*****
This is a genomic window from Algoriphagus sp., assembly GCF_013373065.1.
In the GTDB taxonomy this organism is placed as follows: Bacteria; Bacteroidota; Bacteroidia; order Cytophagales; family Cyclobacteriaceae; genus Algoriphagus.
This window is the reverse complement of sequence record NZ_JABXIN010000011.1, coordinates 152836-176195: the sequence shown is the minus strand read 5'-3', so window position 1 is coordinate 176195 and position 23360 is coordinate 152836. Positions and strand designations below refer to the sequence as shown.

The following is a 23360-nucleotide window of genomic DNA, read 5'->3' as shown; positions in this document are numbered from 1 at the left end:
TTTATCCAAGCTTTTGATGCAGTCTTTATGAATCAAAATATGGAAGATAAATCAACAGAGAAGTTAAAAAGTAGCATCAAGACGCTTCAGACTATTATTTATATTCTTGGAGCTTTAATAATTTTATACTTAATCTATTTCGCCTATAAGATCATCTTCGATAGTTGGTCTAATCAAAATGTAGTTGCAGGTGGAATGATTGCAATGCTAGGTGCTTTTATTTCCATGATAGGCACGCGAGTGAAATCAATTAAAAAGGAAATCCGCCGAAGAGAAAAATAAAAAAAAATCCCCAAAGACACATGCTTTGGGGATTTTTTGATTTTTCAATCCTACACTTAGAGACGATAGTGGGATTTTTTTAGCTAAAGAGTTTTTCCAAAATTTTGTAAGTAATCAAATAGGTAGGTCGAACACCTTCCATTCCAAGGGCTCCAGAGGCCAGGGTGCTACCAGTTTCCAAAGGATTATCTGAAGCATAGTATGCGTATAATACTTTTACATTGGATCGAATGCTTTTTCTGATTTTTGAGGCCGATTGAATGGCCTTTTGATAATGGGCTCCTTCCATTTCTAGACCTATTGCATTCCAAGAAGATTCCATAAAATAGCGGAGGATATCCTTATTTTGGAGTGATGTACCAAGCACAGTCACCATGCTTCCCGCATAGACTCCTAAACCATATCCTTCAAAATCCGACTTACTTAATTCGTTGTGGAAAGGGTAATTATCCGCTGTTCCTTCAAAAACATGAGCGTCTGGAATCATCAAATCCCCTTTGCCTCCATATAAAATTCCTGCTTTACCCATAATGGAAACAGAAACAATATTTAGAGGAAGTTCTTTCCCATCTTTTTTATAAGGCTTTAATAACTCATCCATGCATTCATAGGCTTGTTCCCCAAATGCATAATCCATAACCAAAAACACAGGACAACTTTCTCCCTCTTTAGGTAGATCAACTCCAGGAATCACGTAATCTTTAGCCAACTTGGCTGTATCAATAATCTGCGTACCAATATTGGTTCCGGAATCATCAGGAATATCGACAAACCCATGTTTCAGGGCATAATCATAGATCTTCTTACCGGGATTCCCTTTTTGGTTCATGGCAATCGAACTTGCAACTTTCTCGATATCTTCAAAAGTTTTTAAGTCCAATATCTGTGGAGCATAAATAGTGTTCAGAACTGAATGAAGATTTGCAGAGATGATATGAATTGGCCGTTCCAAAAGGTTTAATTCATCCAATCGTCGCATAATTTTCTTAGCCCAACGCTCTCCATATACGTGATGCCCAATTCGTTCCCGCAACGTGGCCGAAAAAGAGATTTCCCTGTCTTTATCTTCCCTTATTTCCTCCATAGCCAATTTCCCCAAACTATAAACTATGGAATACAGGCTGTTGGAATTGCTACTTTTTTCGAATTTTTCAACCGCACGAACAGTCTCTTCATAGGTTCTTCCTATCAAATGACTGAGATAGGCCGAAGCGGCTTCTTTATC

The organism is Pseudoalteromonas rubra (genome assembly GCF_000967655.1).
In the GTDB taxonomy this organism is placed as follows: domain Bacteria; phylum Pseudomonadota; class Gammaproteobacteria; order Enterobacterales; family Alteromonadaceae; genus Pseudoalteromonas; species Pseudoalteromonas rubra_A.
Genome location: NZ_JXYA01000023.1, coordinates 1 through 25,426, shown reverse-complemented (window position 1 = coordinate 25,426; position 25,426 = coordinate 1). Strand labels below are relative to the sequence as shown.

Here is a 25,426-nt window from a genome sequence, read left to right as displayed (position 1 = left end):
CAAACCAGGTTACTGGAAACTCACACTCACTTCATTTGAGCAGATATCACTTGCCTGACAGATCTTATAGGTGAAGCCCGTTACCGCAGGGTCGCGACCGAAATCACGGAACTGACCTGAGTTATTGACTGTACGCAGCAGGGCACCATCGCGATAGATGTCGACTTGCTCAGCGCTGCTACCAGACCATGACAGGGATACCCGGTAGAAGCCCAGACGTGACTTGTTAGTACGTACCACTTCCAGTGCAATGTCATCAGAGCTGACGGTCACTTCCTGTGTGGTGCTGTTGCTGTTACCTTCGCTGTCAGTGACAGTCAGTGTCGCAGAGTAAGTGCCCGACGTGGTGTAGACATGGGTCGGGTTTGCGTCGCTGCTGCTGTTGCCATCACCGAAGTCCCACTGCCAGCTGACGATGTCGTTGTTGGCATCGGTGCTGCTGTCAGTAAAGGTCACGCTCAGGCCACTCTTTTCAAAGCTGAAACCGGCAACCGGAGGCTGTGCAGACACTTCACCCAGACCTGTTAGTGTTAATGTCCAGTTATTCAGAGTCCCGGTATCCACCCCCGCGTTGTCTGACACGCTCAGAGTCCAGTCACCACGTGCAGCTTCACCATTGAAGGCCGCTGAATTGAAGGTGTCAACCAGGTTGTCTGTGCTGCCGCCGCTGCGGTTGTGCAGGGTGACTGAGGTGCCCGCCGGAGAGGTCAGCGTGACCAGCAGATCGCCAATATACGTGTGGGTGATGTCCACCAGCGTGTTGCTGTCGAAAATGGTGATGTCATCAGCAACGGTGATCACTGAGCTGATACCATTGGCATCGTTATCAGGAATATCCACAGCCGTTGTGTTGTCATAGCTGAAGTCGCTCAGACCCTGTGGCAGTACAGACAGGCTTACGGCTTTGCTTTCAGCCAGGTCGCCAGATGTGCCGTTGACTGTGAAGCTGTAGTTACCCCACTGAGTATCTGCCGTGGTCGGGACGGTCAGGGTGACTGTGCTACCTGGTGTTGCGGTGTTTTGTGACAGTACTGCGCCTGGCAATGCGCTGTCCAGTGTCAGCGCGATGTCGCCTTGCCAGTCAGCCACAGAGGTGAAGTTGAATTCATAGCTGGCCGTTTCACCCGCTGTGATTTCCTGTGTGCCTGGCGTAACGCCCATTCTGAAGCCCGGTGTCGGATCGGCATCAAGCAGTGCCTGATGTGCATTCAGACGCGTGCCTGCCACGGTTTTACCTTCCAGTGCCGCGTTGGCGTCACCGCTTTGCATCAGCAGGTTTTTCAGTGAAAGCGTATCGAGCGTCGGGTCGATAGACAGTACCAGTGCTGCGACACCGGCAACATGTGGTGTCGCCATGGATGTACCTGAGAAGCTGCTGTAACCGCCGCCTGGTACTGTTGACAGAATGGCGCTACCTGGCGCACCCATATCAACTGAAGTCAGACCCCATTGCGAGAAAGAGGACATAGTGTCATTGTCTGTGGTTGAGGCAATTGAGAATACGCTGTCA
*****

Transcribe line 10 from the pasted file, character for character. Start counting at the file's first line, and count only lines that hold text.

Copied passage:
CAAACCAGGTTACTGGAAACTCACACTCACTTCATTTGAGCAGATATCACTTGCCTGACAGATCTTATAGGTGAAGCCCGTTACCGCAGGGTCGCGACCGAAATCACGGAACTGACCTGAGTTATTGACTGTACGCAGCAGGGCACCATCGCGATAGATGTCGACTTGCTCAGCGCTGCTACCAGACCATGACAGGGATACCCGGTAGAAGCCCAGACGTGACTTGTTAGTACGTACCACTTCCAGTGCAATGTCATCAGAGCTGACGGTCACTTCCTGTGTGGTGCTGTTGCTGTTACCTTCGCTGTCAGTGACAGTCAGTGTCGCAGAGTAAGTGCCCGACGTGGTGTAGACATGGGTCGGGTTTGCGTCGCTGCTGCTGTTGCCATCACCGAAGTCCCACTGCCAGCTGACGATGTCGTTGTTGGCATCGGTGCTGCTGTCAGTAAAGGTCACGCTCAGGCCACTCTTTTCAAAGCTGAAACCGGCAACCGGAGGCTGTGCAGACACTTCACCCAGACCTGTTAGTGTTAATGTCCAGTTATTCAGAGTCCCGGTATCCACCCCCGCGTTGTCTGACACGCTCAGAGTCCAGTCACCACGTGCAGCTTCACCATTGAAGGCCGCTGAATTGAAGGTGTCAACCAGGTTGTCTGTGCTGCCGCCGCTGCGGTTGTGCAGGGTGACTGAGGTGCCCGCCGGAGAGGTCAGCGTGACCAGCAGATCGCCAATATACGTGTGGGTGATGTCCACCAGCGTGTTGCTGTCGAAAATGGTGATGTCATCAGCAACGGTGATCACTGAGCTGATACCATTGGCATCGTTATCAGGAATATCCACAGCCGTTGTGTTGTCATAGCTGAAGTCGCTCAGACCCTGTGGCAGTACAGACAGGCTTACGGCTTTGCTTTCAGCCAGGTCGCCAGATGTGCCGTTGACTGTGAAGCTGTAGTTACCCCACTGAGTATCTGCCGTGGTCGGGACGGTCAGGGTGACTGTGCTACCTGGTGTTGCGGTGTTTTGTGACAGTACTGCGCCTGGCAATGCGCTGTCCAGTGTCAGCGCGATGTCGCCTTGCCAGTCAGCCACAGAGGTGAAGTTGAATTCATAGCTGGCCGTTTCACCCGCTGTGATTTCCTGTGTGCCTGGCGTAACGCCCATTCTGAAGCCCGGTGTCGGATCGGCATCAAGCAGTGCCTGATGTGCATTCAGACGCGTGCCTGCCACGGTTTTACCTTCCAGTGCCGCGTTGGCGTCACCGCTTTGCATCAGCAGGTTTTTCAGTGAAAGCGTATCGAGCGTCGGGTCGATAGACAGTACCAGTGCTGCGACACCGGCAACATGTGGTGTCGCCATGGATGTACCTGAGAAGCTGCTGTAACCGCCGCCTGGTACTGTTGACAGAATGGCGCTACCTGGCGCACCCATATCAACTGAAGTCAGACCCCATTGCGAGAAAGAGGACATAGTGTCATTGTCTGTGGTTGAGGCAATTGAGAATACGCTGTCA